By James Wysong Travel columnist
updated 11/10/2008 9:31:49 AM ET 2008-11-10T14:31:49

There are a multitude of expert tips on how to get the most out of your whole flying experience. But what about small tidbits that hardly seem worth mentioning?

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Sometimes, it’s the little things can have a big impact on your flight.

Here are a 11 trivial tips that, once you are aboard a multi-hour flight, could make the difference between a smile and a frown:

1. Cushion the blow. Bring a soft fluffy jacket every time you fly, whatever the season. It’s not considered carry-on baggage, the deep pockets could be extra storage, and now that the airlines are stripping both blankets and pillows from the seats, your jacket can be used as both. We all know that the temperature in the cabin can fluctuate quite drastically and even though it may be summer, many times the pilots will over-compensate and make it feel like the arctic.

2. Make some space. Take out all the junk like magazines, headphones, etc. from the seat-back pocket in front of you and give your knees a little more wiggle room. OK, it may seem like only a puny inch and a half, but as we all know, that could make all the difference in the world.

3. Save yourself. If you are in business or first class and someone offers you a pre-departure glass of champagne, give it a miss and wait for the good stuff in-flight. The sparkling wine they offer to you on the ground is usually the low quality stuff and served in plastic glasses. If you ration the number of drinks as I do, resist immediate gratification and drink out of a proper wine glass with some better wine.

4. Feel the warmth. Don’t throw away that bottle of water when it’s empty. Take it to the back of the airplane and fill it with hot water and you have an instant hot water bottle. The flight crew won’t look at you strangely, as we do it all the time. When you get cold feet, this is a life-saver or at least a foot-saver.

5. Play the hygiene game. With a positive frame of mind, hygiene can be fun. When using the lavatory, first thing you should do is to grab a paper towel, then use that as your barrier. Try to avoid touching anything directly, including the door lock on the way out. Look on it as a challenge. It’s not as easy as you think.

6. Time your water. We all know that it is important to keep hydrated during the flight, but this doesn’t mean you have to drink gallons at the beginning of the flight. Pace yourself, or you will find yourself in the line for the lavatory for the entire flight. Also, make a habit out of using the lavatory in the airport before you board the airplane. It’s roomier, tidier, and you will avoid the onboard traffic confusion.

7. Meal choice. Whether you have to buy it onboard, or if it comes as part of the service and you don’t know which choice is better, ask. Flight attendants eat those meals too, and know exactly which is the better choice, and which to avoid. Remarkably, the least popular selection is generally the tastier meal.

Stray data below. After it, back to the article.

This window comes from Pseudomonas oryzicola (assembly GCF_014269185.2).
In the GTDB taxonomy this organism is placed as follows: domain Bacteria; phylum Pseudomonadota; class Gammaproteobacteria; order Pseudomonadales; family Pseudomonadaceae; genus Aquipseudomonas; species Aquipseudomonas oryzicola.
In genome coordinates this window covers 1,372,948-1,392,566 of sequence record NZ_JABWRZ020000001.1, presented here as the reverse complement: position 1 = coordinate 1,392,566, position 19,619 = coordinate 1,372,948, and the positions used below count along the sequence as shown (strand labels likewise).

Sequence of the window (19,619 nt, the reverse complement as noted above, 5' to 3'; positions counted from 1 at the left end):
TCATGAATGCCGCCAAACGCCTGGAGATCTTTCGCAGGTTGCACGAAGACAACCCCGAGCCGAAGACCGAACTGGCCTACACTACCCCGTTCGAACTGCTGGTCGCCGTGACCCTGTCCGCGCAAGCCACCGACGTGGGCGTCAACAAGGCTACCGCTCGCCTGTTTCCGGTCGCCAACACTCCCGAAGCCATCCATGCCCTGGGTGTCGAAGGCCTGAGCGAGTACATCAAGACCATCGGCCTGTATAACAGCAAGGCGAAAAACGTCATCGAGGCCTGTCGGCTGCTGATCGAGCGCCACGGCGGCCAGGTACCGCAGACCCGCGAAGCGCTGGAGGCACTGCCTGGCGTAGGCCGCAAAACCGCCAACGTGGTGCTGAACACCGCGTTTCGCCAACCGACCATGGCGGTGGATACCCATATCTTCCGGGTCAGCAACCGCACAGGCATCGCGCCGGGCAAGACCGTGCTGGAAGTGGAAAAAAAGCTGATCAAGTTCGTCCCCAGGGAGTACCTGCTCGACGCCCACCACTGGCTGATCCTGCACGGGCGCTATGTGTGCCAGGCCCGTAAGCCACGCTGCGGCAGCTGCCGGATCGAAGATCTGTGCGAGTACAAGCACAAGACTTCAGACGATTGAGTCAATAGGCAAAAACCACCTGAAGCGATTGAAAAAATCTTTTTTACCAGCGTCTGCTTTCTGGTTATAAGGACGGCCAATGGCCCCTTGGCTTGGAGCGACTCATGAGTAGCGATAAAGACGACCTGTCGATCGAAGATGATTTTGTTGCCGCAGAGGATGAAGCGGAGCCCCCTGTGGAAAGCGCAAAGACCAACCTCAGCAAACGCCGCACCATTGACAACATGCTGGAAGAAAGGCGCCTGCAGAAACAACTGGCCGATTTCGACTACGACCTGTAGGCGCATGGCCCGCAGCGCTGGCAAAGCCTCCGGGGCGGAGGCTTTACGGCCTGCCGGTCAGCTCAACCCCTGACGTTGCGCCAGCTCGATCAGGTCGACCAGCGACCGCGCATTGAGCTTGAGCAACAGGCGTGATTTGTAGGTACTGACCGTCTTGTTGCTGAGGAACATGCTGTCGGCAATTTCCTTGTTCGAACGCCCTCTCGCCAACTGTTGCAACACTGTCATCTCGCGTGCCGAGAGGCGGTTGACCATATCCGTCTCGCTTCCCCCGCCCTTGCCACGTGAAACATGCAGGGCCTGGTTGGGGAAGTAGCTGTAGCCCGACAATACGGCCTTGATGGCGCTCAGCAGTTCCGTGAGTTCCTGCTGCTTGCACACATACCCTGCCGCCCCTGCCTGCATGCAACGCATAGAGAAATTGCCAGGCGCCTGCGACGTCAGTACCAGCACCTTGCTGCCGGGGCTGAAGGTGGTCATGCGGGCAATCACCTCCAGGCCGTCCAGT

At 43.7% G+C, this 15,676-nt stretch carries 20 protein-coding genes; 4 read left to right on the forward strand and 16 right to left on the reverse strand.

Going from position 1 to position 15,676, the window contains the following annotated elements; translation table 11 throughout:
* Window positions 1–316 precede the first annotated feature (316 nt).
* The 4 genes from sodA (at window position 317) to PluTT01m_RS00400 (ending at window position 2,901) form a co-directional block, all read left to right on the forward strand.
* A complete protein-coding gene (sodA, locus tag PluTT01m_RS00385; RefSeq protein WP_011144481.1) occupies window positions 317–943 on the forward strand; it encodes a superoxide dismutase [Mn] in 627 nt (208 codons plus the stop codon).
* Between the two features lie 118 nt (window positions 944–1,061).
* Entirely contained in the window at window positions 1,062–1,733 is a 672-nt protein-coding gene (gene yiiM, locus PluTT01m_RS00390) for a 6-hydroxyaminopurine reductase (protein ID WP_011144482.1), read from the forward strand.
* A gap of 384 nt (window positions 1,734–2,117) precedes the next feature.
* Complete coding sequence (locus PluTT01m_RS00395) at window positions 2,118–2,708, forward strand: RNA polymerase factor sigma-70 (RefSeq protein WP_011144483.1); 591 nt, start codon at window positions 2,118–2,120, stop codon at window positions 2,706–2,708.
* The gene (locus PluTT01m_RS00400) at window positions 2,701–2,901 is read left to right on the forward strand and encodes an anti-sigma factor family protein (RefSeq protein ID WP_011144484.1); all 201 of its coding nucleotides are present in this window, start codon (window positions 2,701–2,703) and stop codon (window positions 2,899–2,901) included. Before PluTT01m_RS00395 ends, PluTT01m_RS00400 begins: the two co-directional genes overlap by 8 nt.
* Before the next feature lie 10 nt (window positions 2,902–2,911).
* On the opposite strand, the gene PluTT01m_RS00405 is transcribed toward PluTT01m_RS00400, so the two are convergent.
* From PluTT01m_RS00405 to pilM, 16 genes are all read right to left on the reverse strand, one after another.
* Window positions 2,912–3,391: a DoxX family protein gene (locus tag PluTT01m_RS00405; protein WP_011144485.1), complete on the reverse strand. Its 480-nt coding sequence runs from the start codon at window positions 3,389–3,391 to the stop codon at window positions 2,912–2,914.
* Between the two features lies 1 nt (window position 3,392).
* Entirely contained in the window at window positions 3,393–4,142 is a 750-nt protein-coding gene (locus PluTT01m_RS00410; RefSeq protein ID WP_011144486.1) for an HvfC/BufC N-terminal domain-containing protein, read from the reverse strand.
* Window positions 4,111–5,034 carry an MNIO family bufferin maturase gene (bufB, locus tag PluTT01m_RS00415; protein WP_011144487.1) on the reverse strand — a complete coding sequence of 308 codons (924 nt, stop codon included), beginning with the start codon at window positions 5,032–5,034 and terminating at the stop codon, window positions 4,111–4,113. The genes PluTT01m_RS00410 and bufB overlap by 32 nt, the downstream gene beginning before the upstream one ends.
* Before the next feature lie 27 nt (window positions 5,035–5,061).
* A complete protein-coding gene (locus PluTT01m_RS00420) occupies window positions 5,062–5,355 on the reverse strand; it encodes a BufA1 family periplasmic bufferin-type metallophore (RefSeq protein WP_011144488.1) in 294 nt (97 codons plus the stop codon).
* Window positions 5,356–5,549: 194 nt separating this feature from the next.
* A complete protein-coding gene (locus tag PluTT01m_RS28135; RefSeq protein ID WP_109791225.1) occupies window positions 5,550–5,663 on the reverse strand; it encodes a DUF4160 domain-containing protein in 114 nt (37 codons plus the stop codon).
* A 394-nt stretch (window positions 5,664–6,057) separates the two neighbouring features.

8. Hang loose. Wear clothing that is one or two sizes on the big side, or apparel that can comfortably stretch. I mean everything from shirt, pants, belt, shoes, and especially under-garments. I won’t go into detail but there was one 12 hour hell flight where I was riding uncomfortably high the entire journey. Fashion and comfort are often two completely separate things.

9. Trail-blazing. Always carry a bag of your favorite trail-mix with you. Whether stuck on a runway, airport, or a flight with no catering, you never know when you’ll get caught ready to devour your seat cushion. The number of times that I have been saved by this tip is countless. Also, be sure to replenish it as soon as possible so you have it available for the next time.

10. Book it. Keep a book somewhere on you at all times, otherwise you may be stuck reading the dreaded in-flight magazine over and over again. Technology is great but your book will never run out of batteries or suffer a mechanical breakdown.

11. Plug’em up. I am sure you expected me to include earplugs as my favorite travel item. They are small and cheap but will make the world of difference. I never leave home without them. A word of warning to all you frequent fliers out there who fly business class and expect to find earplugs in the amenity kits: some airlines are getting cheap and omitting them, so bring an extra pair just in case.

I hope these tips they can make a difference on your next flight. Now it’s time to send me yours. I will print them in a future column and top entries win a signed copy of my newest book.

James Wysong has worked as a flight attendant with two major international carriers during the past fifteen years. He is the author of the "The Plane Truth: Shift Happens at 35,000 Feet" and "The Air Traveler's Survival Guide." For more information about James or his books, please visit his Web site or e-mail him.


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